Is something true because we believe it to be so or because it is true? How can a culturally bound community achieve scientific knowledge when values, attitudes, and desires shape its beliefs? In this book an eminent philosopher considers various schools of thought on the nature of truth. David Weissman argues that truth exists in the correspondence between statement and fact: what can be said about our world can be measured against a reality that has a character and existence independent (...) of any property we ascribe to it. Weissman begins by evaluating the transcendental paradigm of Kant that has exercised enormous influence in the development of Western thought over the past two hundred years. He develops his critique of the Kantian model, in which value judgments underlie the perception or construction of truth, asserting that it is seriously flawed because it renders a determination of truth impossible. Weissman examines various value-driven perspectives on truth developed by such philosophers as Foucault, Derrida, and Rorty, for whom truth is only the set of affirmations, principles, and procedures sanctioned by power and value. However, says Weissman, truth is the required adjunct to desire. Knowing who we are, where we have been, and the consequences of what we have done is the essential preparation for choosing what to do next. We must respect the integrity of a world we have not made and find our way within it with the help of attitudes and desires that have been informed by truth. (shrink)
Zone Morality describes systems families and businesses created by the causal reciprocities of their members. These relations embody the duties and permissions of a system s moral code. We move easily among core systems, though interests and moral demands may vary. Procedural democracy promises equity to people or systems having diverse interests when society fails to create a public that governs for the common interest.".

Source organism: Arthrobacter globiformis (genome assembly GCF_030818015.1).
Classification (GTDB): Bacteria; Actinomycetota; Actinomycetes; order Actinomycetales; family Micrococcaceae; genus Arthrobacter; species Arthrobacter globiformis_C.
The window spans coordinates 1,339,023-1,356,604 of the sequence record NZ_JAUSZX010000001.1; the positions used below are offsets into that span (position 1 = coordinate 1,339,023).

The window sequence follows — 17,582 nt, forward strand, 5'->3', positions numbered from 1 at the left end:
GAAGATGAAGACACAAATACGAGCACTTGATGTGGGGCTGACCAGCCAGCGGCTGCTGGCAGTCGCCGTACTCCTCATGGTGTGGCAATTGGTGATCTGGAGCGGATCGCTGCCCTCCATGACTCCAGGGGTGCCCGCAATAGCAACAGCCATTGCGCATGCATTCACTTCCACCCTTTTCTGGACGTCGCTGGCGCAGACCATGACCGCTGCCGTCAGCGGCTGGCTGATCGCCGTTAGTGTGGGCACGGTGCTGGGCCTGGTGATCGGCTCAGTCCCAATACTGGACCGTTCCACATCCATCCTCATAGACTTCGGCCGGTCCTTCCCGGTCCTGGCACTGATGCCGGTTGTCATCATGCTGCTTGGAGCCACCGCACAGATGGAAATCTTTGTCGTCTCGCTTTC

"Wherever possible," said Bertrand Russell, "substitute constructions out of known entities for inferences to unknown entities." Metaphysics in this style is the activity of formulating and applying a calculus. We are to supply a list of primitive ideas, with a specification of the rules for combining them, and a sample of complexes created by combining these simples. Every obscure idea is to be reformulated as the complex deriving from these simples. The values impelling us include economy, clarity, decidability, and fruitfulness.
In the Tractatus Wittgenstein espouses a theory of mind and knowledge that is like Plato’s: he exhibits the theory as he argues that propositional signs picture states of affairs. That is the conclusion for which I shall argue in this paper.
The assessment and management of pain is a significant public health problem in the United States. Long-term care facilities face unique barriers and challenges to pain management due to the large population of cognitively impaired residents, little physician contact and poor pain education for nurses and nurse assistants. In addition, common misconceptions about pain and pain treatment in the elderly along with health professional and resident fears of addiction and drug toxicity, add to the problem of pain management. The basic (...) principles of pain treatment in long-term care are identical to all other health care settings – utilizing a combination of drug and non-drug treatments. Recent efforts to institutionalize improved pain management practices, through assessment procedures and defined pain management policies, standards and education programming, is a promising venue for systemically improving pain treatment in long-term care settings. (shrink)